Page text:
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The New Ventures
|Origin||Tacoma, Washington, United States|
|Genres||Instrumental rock, surf rock|
|Labels||Dolton, Liberty, United Artists, Capitol, GNP Crescendo, Blue Horizon|
George T. Babbitt, Jr.
The Ventures are an American instrumental rock band formed in 1958 in Tacoma, Washington. Founded by Don Wilson and Bob Bogle, the group in its various incarnations has had an enduring impact on the development of music worldwide. With over 100 million records sold, the group is the best-selling instrumental band of all time. In 2008, the Ventures were inducted into the Rock and Roll Hall of Fame.
Their instrumental virtuosity, experimentation with guitar effects, and unique sound laid the groundwork for innumerable groups, earning them the moniker "The Band that Launched a Thousand Bands". While their popularity in the United States waned in the 1970s, the group remains revered in Japan, where they tour regularly to this day.
Don Wilson and Bob Bogle first met in 1958, when Bogle was looking to buy a car from a used car dealership in Seattle owned by Wilson's father. Finding a common interest in guitars, the two decided to play together, while Wilson joined Bogle performing masonry work. They bought two used guitars in a pawn shop for about $10 each. Initially calling themselves the Versatones, the duo played small clubs, beer bars, and private parties throughout the Pacific Northwest. Wilson played rhythm guitar, Bogle lead. When they went to register the band name, they found that it was already taken. Disappointed, they cast about for an appropriate name. Wilson's mother suggested the name "The Ventures", upon which they eventually agreed in 1959.
After watching Nokie Edwards play at a nightclub, they recruited him as bass player. Bogle owned a Chet Atkins LP, Hi-Fi in Focus, on which he heard the song "Walk, Don't Run". Soon, the group was in a recording studio playing the new song, with Bogle on lead, Wilson on rhythm, Edwards on bass, and Skip Moore on drums. They pressed a number of 45s, which they distributed to several record companies. Later, Skip Moore opted out of the group to work at his family's gas station. When "Walk, Don't Run" was recorded, he also opted out of the royalties from the recording, taking $25 for the session instead. He later sued to collect royalties but failed because of his prior opt-out. "Walk, Don't Run" sold over one million copies, and was awarded a gold disc by the RIAA.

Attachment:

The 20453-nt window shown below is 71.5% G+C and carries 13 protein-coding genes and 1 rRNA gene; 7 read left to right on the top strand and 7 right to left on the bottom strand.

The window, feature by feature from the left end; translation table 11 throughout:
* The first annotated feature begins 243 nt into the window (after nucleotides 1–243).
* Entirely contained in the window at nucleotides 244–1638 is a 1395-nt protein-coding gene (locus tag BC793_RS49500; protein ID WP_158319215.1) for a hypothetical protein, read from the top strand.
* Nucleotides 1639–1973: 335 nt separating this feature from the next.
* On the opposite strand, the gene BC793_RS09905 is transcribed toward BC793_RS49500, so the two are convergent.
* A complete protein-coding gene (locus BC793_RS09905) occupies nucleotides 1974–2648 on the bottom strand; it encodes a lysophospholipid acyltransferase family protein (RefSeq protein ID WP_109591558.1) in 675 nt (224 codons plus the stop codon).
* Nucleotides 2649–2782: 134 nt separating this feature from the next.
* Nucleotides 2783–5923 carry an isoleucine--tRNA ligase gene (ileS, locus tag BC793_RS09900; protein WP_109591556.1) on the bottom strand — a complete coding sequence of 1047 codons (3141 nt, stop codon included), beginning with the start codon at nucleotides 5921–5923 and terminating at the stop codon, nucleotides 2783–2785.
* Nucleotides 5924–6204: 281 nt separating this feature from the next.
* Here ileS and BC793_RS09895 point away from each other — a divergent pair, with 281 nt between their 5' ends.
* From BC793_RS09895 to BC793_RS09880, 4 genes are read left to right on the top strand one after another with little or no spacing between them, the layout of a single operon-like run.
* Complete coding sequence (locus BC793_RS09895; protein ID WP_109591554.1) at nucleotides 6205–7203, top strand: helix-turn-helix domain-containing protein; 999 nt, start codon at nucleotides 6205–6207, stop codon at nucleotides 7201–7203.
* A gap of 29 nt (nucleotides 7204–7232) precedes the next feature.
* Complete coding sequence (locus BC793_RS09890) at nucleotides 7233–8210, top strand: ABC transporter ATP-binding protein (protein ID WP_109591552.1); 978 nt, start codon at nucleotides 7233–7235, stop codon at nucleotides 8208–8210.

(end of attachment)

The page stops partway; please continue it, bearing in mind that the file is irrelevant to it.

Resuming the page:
Needing a permanent drummer for the group after George T. Babbitt, Jr. dropped out because he was not old enough to play night clubs and bars, they hired Howie Johnson and, in the midst of a fast-paced touring schedule, recorded an album to capitalize on the success of the single. (Babbitt went on to become a 4-star general in the USAF and on March 1, 1998, he played live in uniform on drums with the band.) The lineup of Bogle, Wilson, Edwards and Johnson remained intact until 1962. The group found early success with a string of singles, but quickly became leaders in the album market. The Ventures were among the pioneers of concept albums (starting with 1961's The Colorful Ventures) where each song on several of their albums was chosen to fit a specific theme. Some of the Ventures' most popular albums at the time were a series of records of dance music. In the early 1960s "golden age of hi-fi", with the novelty of stereo still in its experimental stages, the Ventures found their characteristic style of recording each instrument in either the extreme left or right channel, with little (if any) cross-over, enhancing the stereo effect to its fullest limits.
In 1961, Edwards, a talented guitarist in his own right, suggested that Bogle's lead guitar abilities were being stretched, and that they were in essence wasting Edwards' talents by keeping him on bass. Bogle agreed, and rapidly learned the bass parts to all their tunes, allowing Edwards to take lead guitar full time, although he had played lead previously on several tracks on their first studio sessions/albums. This move would prove vital in modernizing the band's sound, ensuring success in an ever-changing market well into the late 1960s.
In the fall of 1957, Johnson was injured in an auto crash, which caused irreversible spinal damage. This forced him to play with a neckbrace. Johnson played on the first four LPs and recorded on about half of the tracks on the fifth LP (Twist with the Ventures/Dance!). He did not like spending so much time away from his new family (second marriage), and because of this he left the band. Johnson continued to play locally in the Washington area with local groups until his death on May 5, 1987, at age 54.
At the time Johnson quit the Ventures, Bogle and Wilson already knew Mel Taylor, house drummer at The Palomino in North Hollywood (the venue where they would play numerous shows during their resurgence in the 1980s). Taylor was known for a hard-hitting style of drumming. The group invited him to some recording sessions, which led Taylor to become a permanent member of the Ventures.